Seeing the shimmer of biology in action pg. 6
E. Duco Jansen, Ph.D., associate professor of Biomedical Engineering at Vanderbilt.
“Being able to screen compounds in live animals, with a relatively high throughput readout, is critical for pharmaceutical companies,” Jansen says. “If a drug candidate can be eliminated from the pipeline earlier because of in vivo molecular imaging, that translates into huge cost savings. And likewise, if a candidate can make it to the market sooner, that means millions of dollars of added revenue. Drug companies are very interested in these small animal in vivo molecular imaging approaches.”
Watching the blaze of inflammation
Bioluminescence imaging changed the way Timothy S. Blackwell, M.D., associate professor of Medicine at Vanderbilt, thinks about lung inflammation and injury. In addition to tracking cells and bacterial pathogens, Blackwell’s group has been following gene expression in the context of inflammation.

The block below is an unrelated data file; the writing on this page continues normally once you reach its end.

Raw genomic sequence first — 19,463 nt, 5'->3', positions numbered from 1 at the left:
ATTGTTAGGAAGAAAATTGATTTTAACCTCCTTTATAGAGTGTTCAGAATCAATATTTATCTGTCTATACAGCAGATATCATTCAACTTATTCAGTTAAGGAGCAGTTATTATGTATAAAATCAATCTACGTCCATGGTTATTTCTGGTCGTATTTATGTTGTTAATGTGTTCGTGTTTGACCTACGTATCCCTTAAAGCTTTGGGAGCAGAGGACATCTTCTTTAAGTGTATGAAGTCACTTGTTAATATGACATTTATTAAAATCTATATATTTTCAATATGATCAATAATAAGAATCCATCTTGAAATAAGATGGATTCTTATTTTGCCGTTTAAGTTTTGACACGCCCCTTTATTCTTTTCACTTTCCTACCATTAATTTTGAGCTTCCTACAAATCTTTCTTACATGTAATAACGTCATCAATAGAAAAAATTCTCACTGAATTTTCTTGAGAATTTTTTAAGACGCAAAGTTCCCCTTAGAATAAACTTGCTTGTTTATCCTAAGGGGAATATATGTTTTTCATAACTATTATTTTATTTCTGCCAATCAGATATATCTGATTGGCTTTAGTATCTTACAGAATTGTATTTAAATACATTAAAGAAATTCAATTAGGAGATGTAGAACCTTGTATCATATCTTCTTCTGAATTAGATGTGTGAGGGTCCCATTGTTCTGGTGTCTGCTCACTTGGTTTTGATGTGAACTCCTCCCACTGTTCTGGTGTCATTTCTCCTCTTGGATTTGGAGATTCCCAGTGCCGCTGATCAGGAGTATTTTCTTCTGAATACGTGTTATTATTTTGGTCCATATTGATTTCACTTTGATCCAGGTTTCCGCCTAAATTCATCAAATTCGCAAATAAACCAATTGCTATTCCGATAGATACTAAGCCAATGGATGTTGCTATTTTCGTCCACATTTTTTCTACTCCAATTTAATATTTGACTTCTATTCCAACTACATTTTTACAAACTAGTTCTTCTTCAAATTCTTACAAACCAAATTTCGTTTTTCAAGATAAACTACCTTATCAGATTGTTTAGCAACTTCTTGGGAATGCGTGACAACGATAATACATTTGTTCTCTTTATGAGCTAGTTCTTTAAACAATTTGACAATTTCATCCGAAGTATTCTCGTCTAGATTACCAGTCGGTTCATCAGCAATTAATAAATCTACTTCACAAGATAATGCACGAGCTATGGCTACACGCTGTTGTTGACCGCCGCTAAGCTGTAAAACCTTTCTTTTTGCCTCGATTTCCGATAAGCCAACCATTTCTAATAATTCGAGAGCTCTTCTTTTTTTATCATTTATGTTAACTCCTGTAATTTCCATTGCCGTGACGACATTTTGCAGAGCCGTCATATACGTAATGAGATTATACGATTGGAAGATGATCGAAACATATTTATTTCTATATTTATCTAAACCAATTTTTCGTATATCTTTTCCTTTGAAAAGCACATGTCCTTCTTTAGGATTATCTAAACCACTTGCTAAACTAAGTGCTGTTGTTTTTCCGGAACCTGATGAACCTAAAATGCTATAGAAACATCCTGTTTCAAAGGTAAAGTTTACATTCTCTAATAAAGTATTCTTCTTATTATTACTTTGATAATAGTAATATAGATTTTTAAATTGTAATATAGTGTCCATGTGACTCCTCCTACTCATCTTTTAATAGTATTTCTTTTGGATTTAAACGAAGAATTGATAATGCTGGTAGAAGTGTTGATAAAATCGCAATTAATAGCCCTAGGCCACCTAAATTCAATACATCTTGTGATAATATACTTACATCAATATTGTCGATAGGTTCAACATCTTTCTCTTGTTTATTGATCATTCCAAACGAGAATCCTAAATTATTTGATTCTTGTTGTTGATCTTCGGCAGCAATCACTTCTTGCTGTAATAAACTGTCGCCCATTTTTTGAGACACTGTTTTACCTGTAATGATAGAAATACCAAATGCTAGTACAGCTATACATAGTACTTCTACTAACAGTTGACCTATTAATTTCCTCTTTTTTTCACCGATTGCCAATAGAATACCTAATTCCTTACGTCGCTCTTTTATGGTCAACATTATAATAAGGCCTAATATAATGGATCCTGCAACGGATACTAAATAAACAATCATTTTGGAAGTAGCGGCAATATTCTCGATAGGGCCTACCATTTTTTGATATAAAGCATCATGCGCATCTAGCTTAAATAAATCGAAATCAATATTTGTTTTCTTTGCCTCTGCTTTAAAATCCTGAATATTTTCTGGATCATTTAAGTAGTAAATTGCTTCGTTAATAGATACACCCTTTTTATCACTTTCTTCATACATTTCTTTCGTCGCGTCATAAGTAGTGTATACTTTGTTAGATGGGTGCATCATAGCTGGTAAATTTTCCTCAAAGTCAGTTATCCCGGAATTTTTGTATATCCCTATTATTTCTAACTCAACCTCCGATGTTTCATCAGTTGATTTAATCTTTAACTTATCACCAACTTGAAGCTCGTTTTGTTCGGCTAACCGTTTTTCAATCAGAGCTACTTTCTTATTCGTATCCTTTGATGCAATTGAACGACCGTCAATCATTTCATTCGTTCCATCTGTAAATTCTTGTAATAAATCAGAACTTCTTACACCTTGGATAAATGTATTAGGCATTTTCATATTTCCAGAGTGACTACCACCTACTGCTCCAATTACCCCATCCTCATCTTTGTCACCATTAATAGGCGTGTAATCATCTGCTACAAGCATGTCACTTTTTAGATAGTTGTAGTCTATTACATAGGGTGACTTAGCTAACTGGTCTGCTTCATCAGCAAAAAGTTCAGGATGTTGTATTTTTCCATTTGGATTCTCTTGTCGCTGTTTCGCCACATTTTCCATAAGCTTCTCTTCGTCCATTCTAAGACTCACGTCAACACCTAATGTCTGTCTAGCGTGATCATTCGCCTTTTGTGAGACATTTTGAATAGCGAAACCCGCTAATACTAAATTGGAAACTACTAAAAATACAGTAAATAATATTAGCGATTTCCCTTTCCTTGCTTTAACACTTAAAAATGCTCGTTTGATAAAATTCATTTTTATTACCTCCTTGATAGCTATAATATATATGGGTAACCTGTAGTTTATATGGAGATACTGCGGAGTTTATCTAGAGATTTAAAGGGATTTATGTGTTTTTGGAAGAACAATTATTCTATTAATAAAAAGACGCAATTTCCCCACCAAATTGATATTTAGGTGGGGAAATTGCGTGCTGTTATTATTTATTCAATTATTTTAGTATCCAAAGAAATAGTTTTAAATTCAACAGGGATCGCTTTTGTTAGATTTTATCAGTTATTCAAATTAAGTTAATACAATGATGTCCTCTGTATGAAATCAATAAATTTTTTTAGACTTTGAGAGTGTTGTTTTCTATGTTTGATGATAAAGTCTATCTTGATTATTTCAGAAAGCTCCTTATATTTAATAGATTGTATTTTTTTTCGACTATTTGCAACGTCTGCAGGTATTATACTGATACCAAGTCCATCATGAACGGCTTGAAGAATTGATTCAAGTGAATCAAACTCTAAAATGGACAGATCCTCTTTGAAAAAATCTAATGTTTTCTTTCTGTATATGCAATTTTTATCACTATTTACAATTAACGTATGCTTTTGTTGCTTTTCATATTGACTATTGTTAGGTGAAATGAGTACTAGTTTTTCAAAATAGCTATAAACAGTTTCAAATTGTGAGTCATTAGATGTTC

To do this, the team engineered a “transgenic” mouse that contains the firefly luciferase gene, linked to a stretch of DNA that responds to a transcription factor—a protein that controls the expression of other genes—called NF-kappa-B. When NF-kappa-B is active in cells, it turns on the production of luciferase and the cells light up. NF-kappa-B is an important mediator of inflammatory processes.
In some of their first studies with these transgenic reporter mice, the investigators studied short-term versus long-term infusions of endotoxin, “with the idea of trying to figure out the parameters of inflammatory signaling that lead to lung injury—was it dose, timing, duration, cellular distribution—those sorts of things,” Blackwell says.
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